The Changing Face of the Hearing Health Landscape Mr Neel Raithatha Consultant Audiologist BSc (Hons), RHAD, MSHA
The number of people suffering from excess earwax, or cerumenosis, is increasing, but earwax removal is no longer one of the core services GPs are obliged to provide. In England for example people suffering from a build-up of ear wax are no longer entitled to have their ears syringed (irrigated) on the NHS. This imbalance has created a gap for Audiologists and Pharmacists to step into, offering both in-clinic ear wax removal procedures and over the counter products both of which are an essential part of the earwax removal process.
With the advent of social media, especially YouTube, earwax is no longer a taboo topic of conversation and there is a lot more awareness amongst the general public. I also see lots of people in my clinic for whom menopause is the trigger due to hormonal changes causing skin dehydration, and dead skin collecting in the ear. In addition, I am starting to see an ever growing number of patients for whom the current trend for earbuds is also causing issues, blocking the natural migration of earwax and causing infection. In fact ear bud cleaners to remove earwax are now available to buy, so we know this is potentially an even larger problem.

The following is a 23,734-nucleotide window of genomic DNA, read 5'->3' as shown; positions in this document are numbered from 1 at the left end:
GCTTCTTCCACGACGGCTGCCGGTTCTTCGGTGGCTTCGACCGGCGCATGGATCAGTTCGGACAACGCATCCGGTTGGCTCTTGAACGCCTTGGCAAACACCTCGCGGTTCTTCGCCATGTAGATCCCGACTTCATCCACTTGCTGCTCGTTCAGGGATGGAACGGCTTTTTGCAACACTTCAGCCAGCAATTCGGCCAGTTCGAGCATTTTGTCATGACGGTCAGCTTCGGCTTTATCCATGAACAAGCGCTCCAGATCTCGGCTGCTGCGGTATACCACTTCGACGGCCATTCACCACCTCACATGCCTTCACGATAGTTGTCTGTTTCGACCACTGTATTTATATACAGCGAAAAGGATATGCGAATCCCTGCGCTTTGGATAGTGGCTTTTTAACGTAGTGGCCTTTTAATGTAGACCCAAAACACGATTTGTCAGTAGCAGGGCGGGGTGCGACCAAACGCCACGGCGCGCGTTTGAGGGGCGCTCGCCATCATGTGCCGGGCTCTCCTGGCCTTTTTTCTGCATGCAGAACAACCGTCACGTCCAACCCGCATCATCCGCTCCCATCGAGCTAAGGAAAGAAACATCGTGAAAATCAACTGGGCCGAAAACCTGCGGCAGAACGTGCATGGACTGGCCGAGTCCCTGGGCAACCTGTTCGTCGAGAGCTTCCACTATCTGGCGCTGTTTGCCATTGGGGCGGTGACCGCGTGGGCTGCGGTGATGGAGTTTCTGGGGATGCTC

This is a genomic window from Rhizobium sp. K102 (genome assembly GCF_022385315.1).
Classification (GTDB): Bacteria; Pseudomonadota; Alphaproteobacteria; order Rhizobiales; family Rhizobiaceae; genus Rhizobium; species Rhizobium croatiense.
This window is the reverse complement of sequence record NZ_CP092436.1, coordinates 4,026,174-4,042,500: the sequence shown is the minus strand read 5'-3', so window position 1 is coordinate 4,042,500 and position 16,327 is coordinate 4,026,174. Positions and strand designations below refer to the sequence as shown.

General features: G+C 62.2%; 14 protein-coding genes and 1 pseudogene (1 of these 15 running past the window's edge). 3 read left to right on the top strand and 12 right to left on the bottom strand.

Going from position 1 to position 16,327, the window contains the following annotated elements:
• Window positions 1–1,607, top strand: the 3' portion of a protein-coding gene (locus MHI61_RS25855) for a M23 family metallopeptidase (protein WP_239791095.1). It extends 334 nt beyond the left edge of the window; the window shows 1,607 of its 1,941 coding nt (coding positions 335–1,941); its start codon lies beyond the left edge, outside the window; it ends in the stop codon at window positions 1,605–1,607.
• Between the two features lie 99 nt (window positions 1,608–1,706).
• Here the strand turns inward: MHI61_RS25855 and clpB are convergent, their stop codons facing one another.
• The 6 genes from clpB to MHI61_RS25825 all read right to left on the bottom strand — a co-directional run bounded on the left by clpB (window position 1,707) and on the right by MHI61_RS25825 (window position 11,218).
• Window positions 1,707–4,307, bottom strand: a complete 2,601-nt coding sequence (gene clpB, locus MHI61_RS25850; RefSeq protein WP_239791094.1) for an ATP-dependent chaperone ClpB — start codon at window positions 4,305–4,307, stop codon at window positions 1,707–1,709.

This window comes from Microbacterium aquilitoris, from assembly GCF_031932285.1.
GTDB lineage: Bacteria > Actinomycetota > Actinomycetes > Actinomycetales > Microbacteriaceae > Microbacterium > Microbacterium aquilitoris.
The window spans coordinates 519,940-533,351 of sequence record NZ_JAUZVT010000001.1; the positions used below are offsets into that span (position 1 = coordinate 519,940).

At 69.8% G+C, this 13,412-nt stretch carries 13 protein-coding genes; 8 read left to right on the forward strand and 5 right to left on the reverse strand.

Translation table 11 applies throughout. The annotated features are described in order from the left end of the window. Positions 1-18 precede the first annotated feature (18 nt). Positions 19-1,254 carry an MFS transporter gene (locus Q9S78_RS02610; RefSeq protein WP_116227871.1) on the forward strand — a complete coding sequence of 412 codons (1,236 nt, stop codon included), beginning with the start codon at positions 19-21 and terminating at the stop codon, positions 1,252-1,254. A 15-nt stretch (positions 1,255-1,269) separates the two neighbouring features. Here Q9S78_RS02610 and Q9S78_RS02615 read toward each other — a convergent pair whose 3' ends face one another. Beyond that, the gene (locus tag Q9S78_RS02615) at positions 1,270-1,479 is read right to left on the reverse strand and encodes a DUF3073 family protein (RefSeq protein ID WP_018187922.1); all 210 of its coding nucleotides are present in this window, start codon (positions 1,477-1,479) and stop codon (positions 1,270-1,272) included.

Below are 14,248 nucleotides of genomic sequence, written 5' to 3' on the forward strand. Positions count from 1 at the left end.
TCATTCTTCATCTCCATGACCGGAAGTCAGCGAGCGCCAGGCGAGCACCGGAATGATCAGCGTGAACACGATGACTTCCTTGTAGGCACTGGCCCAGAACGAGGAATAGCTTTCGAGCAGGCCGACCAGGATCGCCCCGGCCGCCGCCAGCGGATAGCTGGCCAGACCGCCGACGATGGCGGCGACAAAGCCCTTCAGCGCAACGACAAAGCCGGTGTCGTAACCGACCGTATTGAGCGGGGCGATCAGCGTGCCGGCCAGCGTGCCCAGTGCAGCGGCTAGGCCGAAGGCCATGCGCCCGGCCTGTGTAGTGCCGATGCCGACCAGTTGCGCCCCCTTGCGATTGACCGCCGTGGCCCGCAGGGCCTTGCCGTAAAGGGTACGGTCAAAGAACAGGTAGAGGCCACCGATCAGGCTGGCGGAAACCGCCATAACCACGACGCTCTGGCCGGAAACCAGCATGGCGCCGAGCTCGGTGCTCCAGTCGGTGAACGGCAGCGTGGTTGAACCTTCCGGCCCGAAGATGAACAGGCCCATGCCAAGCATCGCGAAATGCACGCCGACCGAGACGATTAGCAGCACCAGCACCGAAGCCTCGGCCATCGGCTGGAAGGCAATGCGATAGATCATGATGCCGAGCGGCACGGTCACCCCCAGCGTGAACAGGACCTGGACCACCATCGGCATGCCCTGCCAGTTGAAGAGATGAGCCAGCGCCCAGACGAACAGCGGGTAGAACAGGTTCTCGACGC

Olive Oil and Microsuction Working Together
My clinic’s primary role is earwax removal and I use the Cl-ear Olive Oil Ear Spray as part of the treatment process. I always advise newly trained and qualified ear wax removal specialists to ask their patients to use olive oil ear spray for a few days to a week prior to microsuction; it softens the earwax and makes it so much easier to remove. I quite often use the spray during treatment on very hardened earwax and it can also be recommended post microsuction, to be used on a weekly, fortnightly or monthly basis to help prevent another earwax build-up and to also help moisture the delicate skin lining the ear canal. It’s a matter of personal preference but my patients tend to much prefer spray to drops for easier application.
Similarly, when a patient presents in pharmacy with suspected earwax, the pharmacist can safely recommend Cl-ear Olive Oil Ear Spray or Drops, on the understanding that further treatment, ie microsuction might also be necessary. I am training increasing numbers of pharmacists who are now offering microsuction in their pharmacy.
The Future for Hearing Health
I believe that the hearing health landscape will continue to evolve, as general awareness of earwax removal methods brings more patients into clinics and pharmacies, and healthcare practitioners will play an increasingly important role in the treatment process. Olive oil also plays its part. Our ears secrete their own natural oils to moisturise the ear and prevent bacteria and infection occurring, and olive oil ear spray or drops are literally more of the same. In the same way that people regularly use eye drops, I would like to see everyone (unless you have a perforated eardrum) using olive oil drops or spray once a week to keep their ears in good working order.